The Dramatic History Behind Neuschwanstein Castle
Travel Tales
The Dramatic History Behind Neuschwanstein Castle

One of the most popular palaces in Europe was built as a fortress a — kingdom — for a single man. Now, 1.4 million people visit the castle in Germany each year.

Not only is Neuschwanstein Castle a beautiful palace nestled in an idyllic setting, but it has a torrid history that involves a war, a king struggling to maintain power, immense debt and the ultimate creation of a fantasy land.

Why It Should Be on Your Radar

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Whether you've heard of it or not, Neuschwanstein is one of the most iconic castles in the world. Photographs from every angle grace Instagram accounts, and it seems no photography trip to Germany is complete without a visit to its hallowed halls. The palace was built to make King Ludwig II’s fantasies come true. Perched on a steep cliff and adorned with intricate paintings that depict the king’s favorite stories, the castle conveys a home fit for the king.

If that's not enough to entice you, the castle also reportedly inspired one Walt Disney, who based his design of Sleeping Beauty's castle on the fortress. Everything about this destination, it seems, comes straight from a fairytale.

Hidden Origins

In the late 1800s, in the southeast corner of Germany, King of Bavaria Ludwig II wanted to build a castle. After Bavaria and its allies lost a brutal war to Prussia in 1866, the king lost the ability to control his own army.

Ludwig II considered this the greatest defeat of his life, and he set out to reclaim his power by placing tremendous focus on planning his own kingdom. Thus, New Hohenschwangau Castle — the castle's original name — was born, one of many structures the king commissioned during his lifetime. Ludwig II retreated further and further from the public eye, becoming something of a recluse, obsessed with the illusion of power his castles gave him.

Hohenschwangau Castle was special, though. It was built on Ludwig II’s favorite spot as a child, near the ruins of two old castles that overlooked his family’s summer home. “The location is one of the most beautiful to be found, holy and unapproachable,” the king wrote in a letter. “I am looking forward very much to living there one day.”

The Building Itself

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The castle's design was a romantic tribute to the Middle Ages and was inspired by Ludwig II’s favorite stories, largely those by the writer and composer Richard Wagner. It also incorporates the king’s proclivities for legends, swans and knights. Ludwig II himself listed the features he wanted for the palace in a letter to Wagner, and he remained heavily involved in the planning of the castle. Under Ludwig II’s vision, the castle became grand and expansive.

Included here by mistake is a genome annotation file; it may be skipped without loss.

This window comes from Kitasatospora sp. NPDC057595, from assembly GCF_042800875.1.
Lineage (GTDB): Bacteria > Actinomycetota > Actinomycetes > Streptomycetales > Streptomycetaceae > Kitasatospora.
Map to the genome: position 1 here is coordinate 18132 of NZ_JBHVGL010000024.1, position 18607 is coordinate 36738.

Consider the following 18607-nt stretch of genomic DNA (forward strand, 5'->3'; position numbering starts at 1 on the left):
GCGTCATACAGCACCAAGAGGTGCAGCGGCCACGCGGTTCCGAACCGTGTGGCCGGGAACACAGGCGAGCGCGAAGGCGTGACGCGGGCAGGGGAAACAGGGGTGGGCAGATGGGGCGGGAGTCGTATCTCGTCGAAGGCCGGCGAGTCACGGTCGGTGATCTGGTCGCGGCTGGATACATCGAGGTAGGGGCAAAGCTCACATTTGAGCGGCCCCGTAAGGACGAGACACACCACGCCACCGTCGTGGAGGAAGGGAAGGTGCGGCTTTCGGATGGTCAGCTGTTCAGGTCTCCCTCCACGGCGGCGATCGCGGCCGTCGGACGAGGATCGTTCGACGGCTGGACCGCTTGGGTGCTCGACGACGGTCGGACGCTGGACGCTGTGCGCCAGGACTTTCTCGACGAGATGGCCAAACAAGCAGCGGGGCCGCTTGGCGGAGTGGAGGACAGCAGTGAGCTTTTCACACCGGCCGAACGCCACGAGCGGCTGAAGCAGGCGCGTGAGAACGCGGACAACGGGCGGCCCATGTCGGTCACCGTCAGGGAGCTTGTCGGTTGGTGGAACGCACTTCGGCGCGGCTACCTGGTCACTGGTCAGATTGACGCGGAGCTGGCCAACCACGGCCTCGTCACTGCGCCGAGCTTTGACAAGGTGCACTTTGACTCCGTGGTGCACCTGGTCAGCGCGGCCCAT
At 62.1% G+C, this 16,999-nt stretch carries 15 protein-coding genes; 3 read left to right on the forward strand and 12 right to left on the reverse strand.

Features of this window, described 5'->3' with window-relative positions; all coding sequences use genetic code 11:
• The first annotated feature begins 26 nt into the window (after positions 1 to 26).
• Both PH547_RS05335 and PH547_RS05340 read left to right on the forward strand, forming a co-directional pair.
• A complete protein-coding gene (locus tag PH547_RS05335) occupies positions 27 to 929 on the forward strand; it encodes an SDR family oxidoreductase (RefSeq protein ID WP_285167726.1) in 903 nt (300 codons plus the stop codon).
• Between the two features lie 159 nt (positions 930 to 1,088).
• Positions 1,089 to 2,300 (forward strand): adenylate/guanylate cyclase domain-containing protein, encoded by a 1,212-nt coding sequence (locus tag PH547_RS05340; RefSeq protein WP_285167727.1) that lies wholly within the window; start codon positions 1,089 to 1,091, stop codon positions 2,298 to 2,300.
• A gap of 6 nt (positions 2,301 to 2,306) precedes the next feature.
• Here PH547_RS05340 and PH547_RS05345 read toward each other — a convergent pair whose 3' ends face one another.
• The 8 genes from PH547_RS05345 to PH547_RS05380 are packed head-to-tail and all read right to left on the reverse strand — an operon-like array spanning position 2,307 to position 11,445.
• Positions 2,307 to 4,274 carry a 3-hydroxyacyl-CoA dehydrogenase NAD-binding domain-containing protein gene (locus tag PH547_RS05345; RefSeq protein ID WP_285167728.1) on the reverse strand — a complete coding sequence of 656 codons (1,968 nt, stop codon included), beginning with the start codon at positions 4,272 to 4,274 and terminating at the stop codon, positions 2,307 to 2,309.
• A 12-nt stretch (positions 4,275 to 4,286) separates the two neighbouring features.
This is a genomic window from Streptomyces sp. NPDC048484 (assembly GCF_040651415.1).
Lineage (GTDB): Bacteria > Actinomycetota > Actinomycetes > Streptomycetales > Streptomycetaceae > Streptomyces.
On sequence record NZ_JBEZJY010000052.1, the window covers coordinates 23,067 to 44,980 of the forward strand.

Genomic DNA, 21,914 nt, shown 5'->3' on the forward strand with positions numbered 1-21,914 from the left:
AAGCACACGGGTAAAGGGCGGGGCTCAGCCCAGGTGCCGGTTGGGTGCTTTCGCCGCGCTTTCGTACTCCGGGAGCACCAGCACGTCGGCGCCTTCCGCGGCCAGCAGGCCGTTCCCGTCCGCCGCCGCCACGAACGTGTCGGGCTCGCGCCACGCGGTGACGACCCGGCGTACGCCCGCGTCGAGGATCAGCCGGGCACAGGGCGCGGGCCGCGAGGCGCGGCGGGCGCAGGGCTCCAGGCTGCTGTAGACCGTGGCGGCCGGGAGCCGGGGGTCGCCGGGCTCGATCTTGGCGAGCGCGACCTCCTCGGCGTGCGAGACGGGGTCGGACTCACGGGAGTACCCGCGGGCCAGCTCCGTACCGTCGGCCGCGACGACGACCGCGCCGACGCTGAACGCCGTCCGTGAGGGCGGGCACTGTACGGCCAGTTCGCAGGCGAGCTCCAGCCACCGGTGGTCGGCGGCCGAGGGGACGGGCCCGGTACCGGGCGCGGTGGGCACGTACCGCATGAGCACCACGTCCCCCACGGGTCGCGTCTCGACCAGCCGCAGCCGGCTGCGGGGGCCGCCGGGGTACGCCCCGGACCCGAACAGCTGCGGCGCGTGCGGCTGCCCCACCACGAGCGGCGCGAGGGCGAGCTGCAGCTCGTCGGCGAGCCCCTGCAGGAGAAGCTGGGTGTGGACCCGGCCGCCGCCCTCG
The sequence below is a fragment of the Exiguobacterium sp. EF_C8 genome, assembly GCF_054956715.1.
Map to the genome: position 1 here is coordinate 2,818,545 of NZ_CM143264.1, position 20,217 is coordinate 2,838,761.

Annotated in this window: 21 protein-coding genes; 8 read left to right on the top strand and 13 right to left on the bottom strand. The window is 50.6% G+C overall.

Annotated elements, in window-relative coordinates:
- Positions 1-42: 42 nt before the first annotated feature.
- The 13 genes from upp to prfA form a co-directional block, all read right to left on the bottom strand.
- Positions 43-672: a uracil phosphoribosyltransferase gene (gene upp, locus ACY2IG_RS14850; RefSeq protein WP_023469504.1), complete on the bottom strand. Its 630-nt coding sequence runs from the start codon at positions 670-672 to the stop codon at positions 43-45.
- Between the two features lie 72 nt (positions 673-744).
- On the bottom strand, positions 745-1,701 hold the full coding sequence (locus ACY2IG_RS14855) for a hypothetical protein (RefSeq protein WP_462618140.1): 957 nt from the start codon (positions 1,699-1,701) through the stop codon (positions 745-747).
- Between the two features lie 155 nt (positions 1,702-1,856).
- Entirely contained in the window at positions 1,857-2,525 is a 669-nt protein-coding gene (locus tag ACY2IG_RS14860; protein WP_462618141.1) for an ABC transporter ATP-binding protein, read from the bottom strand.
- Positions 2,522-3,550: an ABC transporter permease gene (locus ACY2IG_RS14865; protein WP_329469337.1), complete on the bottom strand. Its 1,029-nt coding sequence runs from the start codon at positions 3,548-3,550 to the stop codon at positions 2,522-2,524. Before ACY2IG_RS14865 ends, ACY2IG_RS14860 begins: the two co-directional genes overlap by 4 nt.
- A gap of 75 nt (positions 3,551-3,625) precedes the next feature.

With Gothic and Romanesque features, the structure features a mix of geometric designs and delicate embellishments. And while it was built to look old, no expense was spared in making sure it had all the modern comforts that could be offered in the late 1800s.

It took more than two decades to build and, despite its considerable size, didn’t have much space for company. Plus located near the top of a mountain, it didn’t see many visitors, which is just how Ludwig II wanted it.

Tragedy Strikes

Sadly, though he'd spent nearly 20 years building this dream palace, Ludwig II spent a mere two weeks living in the fortress before, mired by immense debt from his extensive building projects, he died under mysterious circumstances.

Several wings of the building remained unfinished, and Ludwig's debts threatened to turn the grand palace into little more than a ruined experiment.

However, shortly after his death, the Bavarian government opened the castle up to visitors for a fee. Within a couple of years, the costs of admission covered the debt Ludwig had created during his mission to build a dream.

Today, complete with a decadent throne room, a grotto and a conservatory, along with one seriously lavish bathroom, the castle remains open and is one of the region's most popular tourist attractions.

What’s Nearby

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To get to this secluded palace, you have to stop in the village of Hohenschwangau to buy a ticket and park. Then you walk, shuttle or catch a horse-drawn carriage the rest of the way (remember it can get crowded, so buy your ticket in advance.) But from the village you can also visit Hohenschwangau Castle, Ludwig II’s childhood home, and trails will take you to Marienbrucke, a bridge with sweeping views of the idyllic scenery straight out of a fairytale.

It’s worth the trip to see this castle, born from King Ludwig II’s fantasies and crafted into being, seemingly, through sheer force of will.

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